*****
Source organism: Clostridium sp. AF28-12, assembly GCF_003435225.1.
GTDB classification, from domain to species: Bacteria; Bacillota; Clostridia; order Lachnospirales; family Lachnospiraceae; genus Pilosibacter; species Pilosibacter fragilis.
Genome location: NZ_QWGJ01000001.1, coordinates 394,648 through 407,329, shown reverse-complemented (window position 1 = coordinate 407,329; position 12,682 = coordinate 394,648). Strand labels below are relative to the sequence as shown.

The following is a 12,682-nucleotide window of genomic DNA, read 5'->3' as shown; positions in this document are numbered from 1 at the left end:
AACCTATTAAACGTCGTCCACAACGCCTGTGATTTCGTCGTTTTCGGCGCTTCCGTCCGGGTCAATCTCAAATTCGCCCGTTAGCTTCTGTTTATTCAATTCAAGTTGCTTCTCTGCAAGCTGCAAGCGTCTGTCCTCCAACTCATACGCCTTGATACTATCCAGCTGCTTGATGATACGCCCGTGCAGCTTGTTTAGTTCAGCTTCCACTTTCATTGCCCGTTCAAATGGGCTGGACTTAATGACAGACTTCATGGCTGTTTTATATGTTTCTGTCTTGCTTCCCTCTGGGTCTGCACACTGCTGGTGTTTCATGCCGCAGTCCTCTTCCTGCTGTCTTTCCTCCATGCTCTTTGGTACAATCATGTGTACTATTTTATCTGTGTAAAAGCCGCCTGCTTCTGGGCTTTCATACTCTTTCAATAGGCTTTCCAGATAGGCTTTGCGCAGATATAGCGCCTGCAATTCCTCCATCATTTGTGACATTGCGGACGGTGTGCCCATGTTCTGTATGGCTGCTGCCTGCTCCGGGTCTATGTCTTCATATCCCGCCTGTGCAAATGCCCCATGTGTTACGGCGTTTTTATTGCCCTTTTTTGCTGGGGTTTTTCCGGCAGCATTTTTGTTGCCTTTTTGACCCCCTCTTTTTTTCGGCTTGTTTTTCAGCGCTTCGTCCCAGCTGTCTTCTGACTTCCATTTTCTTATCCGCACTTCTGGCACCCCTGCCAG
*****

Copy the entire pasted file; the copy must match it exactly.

Source organism: Clostridium sp. AF28-12, assembly GCF_003435225.1.
GTDB classification, from domain to species: Bacteria; Bacillota; Clostridia; order Lachnospirales; family Lachnospiraceae; genus Pilosibacter; species Pilosibacter fragilis.
Genome location: NZ_QWGJ01000001.1, coordinates 394,648 through 407,329, shown reverse-complemented (window position 1 = coordinate 407,329; position 12,682 = coordinate 394,648). Strand labels below are relative to the sequence as shown.

The following is a 12,682-nucleotide window of genomic DNA, read 5'->3' as shown; positions in this document are numbered from 1 at the left end:
AACCTATTAAACGTCGTCCACAACGCCTGTGATTTCGTCGTTTTCGGCGCTTCCGTCCGGGTCAATCTCAAATTCGCCCGTTAGCTTCTGTTTATTCAATTCAAGTTGCTTCTCTGCAAGCTGCAAGCGTCTGTCCTCCAACTCATACGCCTTGATACTATCCAGCTGCTTGATGATACGCCCGTGCAGCTTGTTTAGTTCAGCTTCCACTTTCATTGCCCGTTCAAATGGGCTGGACTTAATGACAGACTTCATGGCTGTTTTATATGTTTCTGTCTTGCTTCCCTCTGGGTCTGCACACTGCTGGTGTTTCATGCCGCAGTCCTCTTCCTGCTGTCTTTCCTCCATGCTCTTTGGTACAATCATGTGTACTATTTTATCTGTGTAAAAGCCGCCTGCTTCTGGGCTTTCATACTCTTTCAATAGGCTTTCCAGATAGGCTTTGCGCAGATATAGCGCCTGCAATTCCTCCATCATTTGTGACATTGCGGACGGTGTGCCCATGTTCTGTATGGCTGCTGCCTGCTCCGGGTCTATGTCTTCATATCCCGCCTGTGCAAATGCCCCATGTGTTACGGCGTTTTTATTGCCCTTTTTTGCTGGGGTTTTTCCGGCAGCATTTTTGTTGCCTTTTTGACCCCCTCTTTTTTTCGGCTTGTTTTTCAGCGCTTCGTCCCAGCTGTCTTCTGACTTCCATTTTCTTATCCGCACTTCTGGCACCCCTGCCAG